18. 18. Software Process and Measurement Cast Page 3 www.spamcast.libsyn.com Creative Commons 3.0 US Noncommercial, Attribution between two or more variables, but that relationship doesn’t necessarily exist. For example, a team that works more hours a week might be perceived to have higher productivity because working longer gives the perception of creating more output. But, of course, hours and productivity aren’t necessarily related. Once you fixate on one relationship, you will often pay less attention to others. In this case, you’ll miss the level of effort the team is expending, which if you are paying for the work by the hour means you could run up quite a bill when you think your productivity is good based on hours spent. These biases can impact the outcome of decisions of course. Biases develop as shortcuts that help us perceive information and help us make decisions quickly. Pattern recognition biases helped early humans stay alive by recognizing situations where they’d likely run into predators2. The resulting decisions kept our ancestors alive, even if there were false positives (you could have lots of false positives, but only one false negative because the one false negative would get you eaten). Project teams (Agile or not) use or fall prey to a wide range of biases that affect perceptions and impact decisions. A sample of common biases include: Anchor bias refers to the tendency to rely heavily on one piece of information when making decisions. This bias is often seen when early estimates for a project or a tasks are made. The instant they are placed on the table they become a reference point to which all changes will be compared. Clustering illusion (or clustering bias) is the tendency to see patterns or trends in clusters or streaks in a smaller sample of data inside larger data sets. For example, a team I recently worked with had an average velocity of 30 story points per sprint (ranged between 20 – 36). They had three sprints in a row that delivered 40+ story points. While nothing significant had changed about how the team was working, outsiders saw a pattern and believed something out of the ordinary was occurring. (FYI – if there is no statistical significance to the data what we are seeing is “common cause” variance3.) The curse of knowledge bias generates a filter that blocks the ability to think about a topic from a different and generally less-informed perspective. In many cases being an expert on a topic makes it very difficult to see an out-of-the-box solution. This is one of the reasons significant changes in IT platforms or concepts come as new players with less experience enter the organization. Similar to the curse of knowledge bias is the status quo bias, which is the tendency to want things to stay relatively the same. It creates a perception filter that limits the individual or team to data and concepts that make them comfortable. These two are similar because knowledge and the status quo are linked. 2 http://www.slideshare.net/elentini1976/the-portable-mba 3 Common cause variance is a reflection of the capacity of the process rather than any special situation.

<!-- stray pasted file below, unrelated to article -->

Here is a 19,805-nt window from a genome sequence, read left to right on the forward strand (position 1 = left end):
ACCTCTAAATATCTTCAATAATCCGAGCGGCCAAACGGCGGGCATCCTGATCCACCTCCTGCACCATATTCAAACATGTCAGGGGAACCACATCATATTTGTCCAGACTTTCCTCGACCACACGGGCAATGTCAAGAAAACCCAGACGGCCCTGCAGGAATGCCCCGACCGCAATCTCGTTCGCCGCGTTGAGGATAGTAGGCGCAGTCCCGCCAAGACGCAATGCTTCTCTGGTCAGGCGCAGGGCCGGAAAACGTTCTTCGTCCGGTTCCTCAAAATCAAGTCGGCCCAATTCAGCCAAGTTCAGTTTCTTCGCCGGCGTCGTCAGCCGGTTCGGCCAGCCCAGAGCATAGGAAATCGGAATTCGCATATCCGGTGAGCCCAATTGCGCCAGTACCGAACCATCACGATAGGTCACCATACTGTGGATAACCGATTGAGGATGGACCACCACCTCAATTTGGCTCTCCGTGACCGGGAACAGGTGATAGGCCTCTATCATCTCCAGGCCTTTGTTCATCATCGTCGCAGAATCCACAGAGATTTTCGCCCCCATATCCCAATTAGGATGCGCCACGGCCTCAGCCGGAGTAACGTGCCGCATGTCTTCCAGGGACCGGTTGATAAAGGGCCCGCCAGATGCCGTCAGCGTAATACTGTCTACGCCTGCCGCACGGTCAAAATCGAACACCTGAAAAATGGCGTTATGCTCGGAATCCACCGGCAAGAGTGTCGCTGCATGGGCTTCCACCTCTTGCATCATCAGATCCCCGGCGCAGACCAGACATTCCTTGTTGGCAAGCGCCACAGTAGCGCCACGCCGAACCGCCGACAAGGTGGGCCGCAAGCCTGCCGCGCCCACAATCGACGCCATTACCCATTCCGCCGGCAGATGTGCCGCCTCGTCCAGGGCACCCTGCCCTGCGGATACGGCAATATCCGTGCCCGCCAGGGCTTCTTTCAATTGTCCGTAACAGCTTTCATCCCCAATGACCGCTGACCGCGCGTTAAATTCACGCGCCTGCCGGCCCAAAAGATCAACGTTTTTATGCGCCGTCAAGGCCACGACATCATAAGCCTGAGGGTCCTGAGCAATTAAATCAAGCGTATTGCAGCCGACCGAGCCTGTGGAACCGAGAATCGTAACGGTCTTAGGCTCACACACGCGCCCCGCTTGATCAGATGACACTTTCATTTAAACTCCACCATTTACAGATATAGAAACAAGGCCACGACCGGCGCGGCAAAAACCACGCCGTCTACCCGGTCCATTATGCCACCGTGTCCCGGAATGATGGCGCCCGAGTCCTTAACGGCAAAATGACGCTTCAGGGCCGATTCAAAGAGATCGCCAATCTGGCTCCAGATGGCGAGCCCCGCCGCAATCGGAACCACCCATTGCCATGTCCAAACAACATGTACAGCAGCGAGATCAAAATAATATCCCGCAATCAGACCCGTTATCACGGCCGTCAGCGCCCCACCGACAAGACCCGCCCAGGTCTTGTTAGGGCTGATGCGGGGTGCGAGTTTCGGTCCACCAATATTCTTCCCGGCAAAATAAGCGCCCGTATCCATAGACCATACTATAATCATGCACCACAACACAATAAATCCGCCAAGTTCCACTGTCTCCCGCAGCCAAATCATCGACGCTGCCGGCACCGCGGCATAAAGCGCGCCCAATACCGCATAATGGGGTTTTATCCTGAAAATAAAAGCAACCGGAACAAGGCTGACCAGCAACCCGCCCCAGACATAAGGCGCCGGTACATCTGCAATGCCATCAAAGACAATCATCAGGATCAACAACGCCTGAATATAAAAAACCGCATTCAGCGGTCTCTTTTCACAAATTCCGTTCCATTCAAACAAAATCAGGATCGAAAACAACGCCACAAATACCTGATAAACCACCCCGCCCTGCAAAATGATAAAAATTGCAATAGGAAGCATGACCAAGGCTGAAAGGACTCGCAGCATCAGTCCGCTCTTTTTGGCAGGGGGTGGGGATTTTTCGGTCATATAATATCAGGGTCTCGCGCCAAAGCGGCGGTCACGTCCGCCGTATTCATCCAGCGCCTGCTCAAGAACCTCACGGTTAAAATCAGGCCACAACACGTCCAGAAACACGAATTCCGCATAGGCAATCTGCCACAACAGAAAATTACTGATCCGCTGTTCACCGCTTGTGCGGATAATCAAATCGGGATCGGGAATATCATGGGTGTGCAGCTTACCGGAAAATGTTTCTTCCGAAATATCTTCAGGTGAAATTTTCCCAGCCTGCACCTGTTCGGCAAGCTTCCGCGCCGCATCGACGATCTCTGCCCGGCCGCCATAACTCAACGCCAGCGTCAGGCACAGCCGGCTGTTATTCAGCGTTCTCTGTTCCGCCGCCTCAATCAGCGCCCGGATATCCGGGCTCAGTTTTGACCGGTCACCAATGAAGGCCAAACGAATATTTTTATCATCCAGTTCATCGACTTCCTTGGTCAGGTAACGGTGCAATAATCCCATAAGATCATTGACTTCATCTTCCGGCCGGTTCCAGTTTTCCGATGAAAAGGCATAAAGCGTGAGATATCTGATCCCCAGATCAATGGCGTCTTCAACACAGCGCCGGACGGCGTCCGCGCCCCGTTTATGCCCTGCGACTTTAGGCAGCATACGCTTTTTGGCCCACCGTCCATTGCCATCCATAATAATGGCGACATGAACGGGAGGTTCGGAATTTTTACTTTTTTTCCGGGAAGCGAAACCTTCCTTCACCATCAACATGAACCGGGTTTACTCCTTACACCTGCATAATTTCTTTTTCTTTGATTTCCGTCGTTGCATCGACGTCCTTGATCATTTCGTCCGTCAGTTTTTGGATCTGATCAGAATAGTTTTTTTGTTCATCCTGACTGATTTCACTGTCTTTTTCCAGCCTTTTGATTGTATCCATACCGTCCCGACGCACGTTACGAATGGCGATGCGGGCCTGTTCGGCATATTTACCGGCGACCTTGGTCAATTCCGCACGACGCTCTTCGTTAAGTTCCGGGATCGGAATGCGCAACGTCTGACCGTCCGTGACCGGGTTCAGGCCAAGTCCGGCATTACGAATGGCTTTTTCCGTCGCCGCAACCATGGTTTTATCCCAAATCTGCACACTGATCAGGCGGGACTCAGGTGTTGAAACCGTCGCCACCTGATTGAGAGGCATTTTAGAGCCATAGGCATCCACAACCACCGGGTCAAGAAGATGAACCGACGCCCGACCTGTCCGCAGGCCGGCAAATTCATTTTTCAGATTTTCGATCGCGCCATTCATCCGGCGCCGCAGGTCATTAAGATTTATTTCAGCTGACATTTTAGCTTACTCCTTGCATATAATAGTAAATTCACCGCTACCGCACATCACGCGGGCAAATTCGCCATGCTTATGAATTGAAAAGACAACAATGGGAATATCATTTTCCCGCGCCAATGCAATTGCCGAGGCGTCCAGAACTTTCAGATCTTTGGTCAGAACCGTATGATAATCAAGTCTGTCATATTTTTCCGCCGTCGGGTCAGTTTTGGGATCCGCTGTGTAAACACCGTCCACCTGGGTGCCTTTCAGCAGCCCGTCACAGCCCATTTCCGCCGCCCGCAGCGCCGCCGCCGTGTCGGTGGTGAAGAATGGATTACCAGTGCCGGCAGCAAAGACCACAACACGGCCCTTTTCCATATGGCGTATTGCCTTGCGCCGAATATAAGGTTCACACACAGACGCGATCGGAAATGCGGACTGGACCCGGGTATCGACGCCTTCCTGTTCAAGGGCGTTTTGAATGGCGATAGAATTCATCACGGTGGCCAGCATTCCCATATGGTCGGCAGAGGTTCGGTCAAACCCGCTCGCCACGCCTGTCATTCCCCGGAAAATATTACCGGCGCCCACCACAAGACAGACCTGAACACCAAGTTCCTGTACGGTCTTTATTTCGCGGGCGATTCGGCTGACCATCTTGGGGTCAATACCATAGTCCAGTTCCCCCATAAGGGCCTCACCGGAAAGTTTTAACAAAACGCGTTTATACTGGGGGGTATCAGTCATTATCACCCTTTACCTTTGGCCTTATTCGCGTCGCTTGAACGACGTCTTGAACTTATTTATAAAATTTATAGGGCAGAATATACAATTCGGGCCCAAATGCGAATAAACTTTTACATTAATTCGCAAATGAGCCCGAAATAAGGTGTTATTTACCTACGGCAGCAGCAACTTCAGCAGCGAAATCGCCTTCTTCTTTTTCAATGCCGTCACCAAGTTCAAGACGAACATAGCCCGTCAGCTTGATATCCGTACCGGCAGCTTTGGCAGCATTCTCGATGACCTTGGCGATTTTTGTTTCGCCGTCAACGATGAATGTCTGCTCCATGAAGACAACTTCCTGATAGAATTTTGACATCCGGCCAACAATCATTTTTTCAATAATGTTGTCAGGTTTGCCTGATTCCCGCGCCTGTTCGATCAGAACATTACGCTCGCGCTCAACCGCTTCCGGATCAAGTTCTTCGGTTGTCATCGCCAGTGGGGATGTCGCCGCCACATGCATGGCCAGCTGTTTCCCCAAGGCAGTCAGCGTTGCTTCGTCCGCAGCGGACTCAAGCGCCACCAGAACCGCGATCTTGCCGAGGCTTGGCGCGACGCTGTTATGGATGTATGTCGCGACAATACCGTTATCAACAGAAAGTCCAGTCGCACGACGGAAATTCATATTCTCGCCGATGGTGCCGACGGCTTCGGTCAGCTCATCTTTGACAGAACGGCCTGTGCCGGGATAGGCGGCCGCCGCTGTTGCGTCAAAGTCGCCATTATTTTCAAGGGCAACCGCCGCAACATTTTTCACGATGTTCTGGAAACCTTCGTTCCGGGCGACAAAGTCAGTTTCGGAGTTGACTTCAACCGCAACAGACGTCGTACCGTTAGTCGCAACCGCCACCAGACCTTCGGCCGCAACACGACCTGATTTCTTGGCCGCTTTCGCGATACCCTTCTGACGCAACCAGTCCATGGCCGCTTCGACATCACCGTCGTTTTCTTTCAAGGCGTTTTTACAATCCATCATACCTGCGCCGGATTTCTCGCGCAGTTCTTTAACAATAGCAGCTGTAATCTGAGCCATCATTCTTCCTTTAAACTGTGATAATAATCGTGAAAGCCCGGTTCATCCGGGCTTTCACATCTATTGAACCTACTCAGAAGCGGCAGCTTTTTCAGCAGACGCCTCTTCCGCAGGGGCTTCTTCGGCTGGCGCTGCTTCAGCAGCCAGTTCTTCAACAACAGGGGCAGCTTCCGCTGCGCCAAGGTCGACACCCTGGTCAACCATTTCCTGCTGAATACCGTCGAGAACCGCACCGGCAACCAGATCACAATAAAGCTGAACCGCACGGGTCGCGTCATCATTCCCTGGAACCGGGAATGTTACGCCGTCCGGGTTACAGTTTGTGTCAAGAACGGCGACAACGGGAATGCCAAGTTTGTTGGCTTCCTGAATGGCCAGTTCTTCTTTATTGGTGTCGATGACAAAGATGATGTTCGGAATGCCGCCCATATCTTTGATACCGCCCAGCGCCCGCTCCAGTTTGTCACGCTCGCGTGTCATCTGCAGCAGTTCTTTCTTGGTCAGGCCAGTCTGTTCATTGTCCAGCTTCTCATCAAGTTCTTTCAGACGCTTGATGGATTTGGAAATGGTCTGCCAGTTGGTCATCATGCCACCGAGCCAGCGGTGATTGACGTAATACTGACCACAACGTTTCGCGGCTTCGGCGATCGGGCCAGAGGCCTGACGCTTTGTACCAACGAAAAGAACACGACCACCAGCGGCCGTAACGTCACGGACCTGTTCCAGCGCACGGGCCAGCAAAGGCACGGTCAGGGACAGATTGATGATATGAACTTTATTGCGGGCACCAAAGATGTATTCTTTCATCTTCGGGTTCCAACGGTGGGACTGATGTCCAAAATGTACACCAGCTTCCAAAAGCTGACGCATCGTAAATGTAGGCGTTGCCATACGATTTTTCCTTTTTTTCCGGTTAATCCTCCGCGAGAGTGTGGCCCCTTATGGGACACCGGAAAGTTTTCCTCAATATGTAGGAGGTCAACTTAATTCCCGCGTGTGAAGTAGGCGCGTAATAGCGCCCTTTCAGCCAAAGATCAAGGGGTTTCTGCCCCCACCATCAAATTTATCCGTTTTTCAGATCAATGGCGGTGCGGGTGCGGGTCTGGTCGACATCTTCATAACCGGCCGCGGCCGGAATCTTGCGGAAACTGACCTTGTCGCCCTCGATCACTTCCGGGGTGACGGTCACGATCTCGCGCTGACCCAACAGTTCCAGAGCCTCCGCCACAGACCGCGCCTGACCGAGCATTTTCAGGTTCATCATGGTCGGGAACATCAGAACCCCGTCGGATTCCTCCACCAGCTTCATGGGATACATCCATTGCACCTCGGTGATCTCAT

19. 19. Software Process and Measurement Cast Page 4 www.spamcast.libsyn.com Creative Commons 3.0 US Noncommercial, Attribution An availability cascade is when a concept becomes more and more plausible the more it is repeated publicly. It is a self-reinforcing feedback loop. Perhaps that is why Pokemon became more popular the more it was shown on the Cartoon Network. Daniel Pink, author of To Sell Is Human, in a July 9th Salesforce.Com webinar pointed out that repetition increases process fluency, which makes the repeated item perceived to be more true. Sales, marketing and 24-hour news channels understand and use the availability cascade bias to great effect. A final example of biases that affects behavior and perception is optimism bias. Optimism bias is the tendency to be overly optimistic about favorable outcomes. This bias is often exhibited in status reports or in promises made early in a project. These are generally not intentional lies, but rather, because of our optimism bias, the belief that we can that we can deliver more than is truly possible. Dr. Ricardo Validri in Software Process and Measurement Cast 84 suggests that optimism bias is one of major reasons IT personnel are poor estimators. All biases can create blind spots. A good coach or leader will first be aware of his or her biases and then help the team understand their own blind spots and at the same time not abandoning the shortcuts that can help us perceive what is important and make timely decisions. Biases can affect behavior. Neglect of probability is a type of cognitive bias common in IT organizations’ planning and estimating projects or in risk management. Neglect of probability creates a perception of certainty. For example, most estimates are not certain and should be represented as a range based on probability. Techniques like Monte Carlo analysis can be used to generate these estimates. However, almost all estimates are represented as a single number and, as a result, we ignore the continuum of probability. Lottery ticket sales are a classic example of probability neglect bias; buying one or 10 doesn’t materially affect the probability of winning, but it does not stop those who think buying ten tickets increases their chances of winning. In both cases, neglecting probability affects how we behave and make decisions. Many of the filters and shortcuts that we develop to help us to successfully interact with the environment can negatively impact team effectiveness. A sample of common biases that affects IT teams in this category include the following 6: A zero-risk bias reflects a preference for mitigating (mitigating means finding a way to make the risk go away) a small risk down to zero, rather than mitigating a larger risk that you can’t drive to zero. This bias can be seen when developing difficult, and therefore more risky, user stories. For example, a team will do the easy pieces of work early in a sprint, leaving the more difficult work until late in the sprint which increases the likelihood of not completing stories during an iteration. By leaving the difficult portions of